George Spencer offers a look at these Covid-19 times in relation to de Caussade’s ‘Sacrament of the Present Moment’


‘Strange’ is the adjective used by many to describe the times we are living through. Strange times, not least, for priest and people – and fraught with difficulty. It is hard to see if people are following the preaching when most of their face is covered by a mask. It is hard to offer and receive pastoral care when again you cannot read the face and are standing a metre or two apart. It is difficult to know what visiting may be undertaken and how meetings may be sympathetically arranged when faced with the choppiness of ‘Zoom’. There is the concern that two classes of the faithful may be developing – the online and the off-line.

All of this can make a for a dissatisfaction with the present, and a yearning to either get back to what was or move on to a stable ‘new normal’, with richer possibilities. Surely, we cannot relish where we are?

I value my frequent visits as a young priest to the Community of the Transfiguration at Roslin, outside Edinburgh, as one of the richest experiences of my life (1). This group of four people  lived in garden sheds – well, Patty, being a woman, had to live in a flat in nearby Loanhead – where she let young people hang out and write graffiti on her walls – in the grounds of the former Miners’ Institute, using the tin hut of the Institute as their common area. They lived a life of prayer, simplicity and poverty, giving away anything they had accrued at the end of each year and starting afresh with nothing. But what a rich life this was! They were rooted in the conviction that everything came from God and was returning to God. It was place where humanity was celebrated, undergirded by contemplative prayer, the round of daily worship and hospitality.

Everyone was welcome to share the simple life of Roslin, and come they did, whether hungry, foot-sore, distressed, weary or downright curious. If this sounds a bit earnest in a rather Presbyterian way, that could not be further from the truth. The deep silence and seriousness of the prayer was complemented by the warmth of genuine care and concern, the blossoming of goodwill as people relaxed, and hilarity as Fr Roland regaled us with funny stories. It was also a place of absurdity; the radio (used only for listening to the news) kept in the oven because it got stolen so many times, the negotiations at the gate necessary to be let into the Enclosure (even when you were expected), and learning that a meal for 9 had cost 49 pence to produce!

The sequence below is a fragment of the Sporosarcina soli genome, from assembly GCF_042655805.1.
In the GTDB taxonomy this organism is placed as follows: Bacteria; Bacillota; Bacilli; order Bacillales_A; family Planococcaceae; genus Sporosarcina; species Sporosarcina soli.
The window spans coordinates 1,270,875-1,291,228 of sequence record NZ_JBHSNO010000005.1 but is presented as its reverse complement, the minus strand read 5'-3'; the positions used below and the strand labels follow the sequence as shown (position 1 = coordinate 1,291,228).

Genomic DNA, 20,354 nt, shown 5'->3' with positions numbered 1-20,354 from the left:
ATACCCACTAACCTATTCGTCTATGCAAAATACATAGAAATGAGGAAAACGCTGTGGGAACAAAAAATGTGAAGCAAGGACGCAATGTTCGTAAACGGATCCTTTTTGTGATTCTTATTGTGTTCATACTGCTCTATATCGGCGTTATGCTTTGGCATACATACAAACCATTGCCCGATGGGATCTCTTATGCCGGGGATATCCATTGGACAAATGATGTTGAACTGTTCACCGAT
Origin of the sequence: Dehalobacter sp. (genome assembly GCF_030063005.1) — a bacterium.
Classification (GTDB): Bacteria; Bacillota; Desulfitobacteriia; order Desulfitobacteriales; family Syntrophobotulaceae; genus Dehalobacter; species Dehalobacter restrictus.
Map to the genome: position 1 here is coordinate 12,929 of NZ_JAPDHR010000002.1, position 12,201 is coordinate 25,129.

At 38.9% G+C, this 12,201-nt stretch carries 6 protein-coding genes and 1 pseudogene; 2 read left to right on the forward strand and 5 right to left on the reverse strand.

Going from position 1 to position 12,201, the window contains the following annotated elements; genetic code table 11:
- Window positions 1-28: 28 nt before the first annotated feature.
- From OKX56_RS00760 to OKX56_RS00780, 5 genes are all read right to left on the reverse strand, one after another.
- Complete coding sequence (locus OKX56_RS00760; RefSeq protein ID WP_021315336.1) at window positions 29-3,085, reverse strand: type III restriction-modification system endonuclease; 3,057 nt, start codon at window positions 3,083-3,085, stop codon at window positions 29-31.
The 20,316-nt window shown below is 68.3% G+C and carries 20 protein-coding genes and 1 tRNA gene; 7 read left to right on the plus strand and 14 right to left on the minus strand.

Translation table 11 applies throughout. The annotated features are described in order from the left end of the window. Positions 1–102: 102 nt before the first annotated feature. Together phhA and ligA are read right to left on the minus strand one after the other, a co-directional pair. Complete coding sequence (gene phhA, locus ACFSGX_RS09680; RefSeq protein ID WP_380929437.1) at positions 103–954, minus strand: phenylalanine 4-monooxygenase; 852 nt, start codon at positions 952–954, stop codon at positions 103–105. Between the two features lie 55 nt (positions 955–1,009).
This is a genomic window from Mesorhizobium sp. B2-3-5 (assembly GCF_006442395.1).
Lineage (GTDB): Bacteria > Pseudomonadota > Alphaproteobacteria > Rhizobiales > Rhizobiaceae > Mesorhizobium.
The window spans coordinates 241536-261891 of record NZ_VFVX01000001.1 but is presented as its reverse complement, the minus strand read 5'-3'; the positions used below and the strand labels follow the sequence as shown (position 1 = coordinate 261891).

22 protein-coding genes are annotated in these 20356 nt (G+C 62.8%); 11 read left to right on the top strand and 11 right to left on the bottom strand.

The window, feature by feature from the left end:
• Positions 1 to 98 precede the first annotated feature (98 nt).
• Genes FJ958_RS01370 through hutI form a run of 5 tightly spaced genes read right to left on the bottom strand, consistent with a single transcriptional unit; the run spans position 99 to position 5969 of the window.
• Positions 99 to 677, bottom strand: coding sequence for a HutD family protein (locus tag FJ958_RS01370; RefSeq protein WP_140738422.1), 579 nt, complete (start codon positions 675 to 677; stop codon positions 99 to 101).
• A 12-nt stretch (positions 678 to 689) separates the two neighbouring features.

The inspiration for this Community could be seen from the ‘icons’ across which spiders crawled in the wooden chapel of two garden sheds knocked together – pictures of Charles de Foucauld, Jeanne Jugan, Rene Voillaume: all people concerned with ‘littleness’ and who inspired communities to live with the poor and destitute and serve Christ in them (2). A writer frequently quoted at Roslin was Jean-Pierre de Caussade and his teaching on the sacrament of the present moment; the here and now mattered and was sacred.

For many years that was my nodding acquaintance with de Caussade’s work, experienced in the life of Roslin: that it was important to seek and serve God in the everyday. Yet a closer study of ‘the Sacrament of the Present Moment’ (3) reveals quite a few more useful insights for our strange times. 

De Caussade stresses that the present is where we serve God, and his fundamental point is that the present is a place of  deep and full encounter with God; we submit to the here and now as a way of participating in ‘divine action’. He makes a distinction between lives being ‘lived in God’, a conscious orientation, and lives ‘in which God lives.’ Whilst the first attitude is laudable, the second is the great reality to seek, since, ‘when God lives in souls there is nothing of themselves left’ (p 20). Scholarship, techniques of prayer, spiritual exercises, even Holy Scriptures in themselves may or may not be helpful in attaining this reality; our fundamental purpose is to forge our bond with God and let that lead us:- ‘when we walk with God, his will directs us and must replace every other guidance’ (p 31).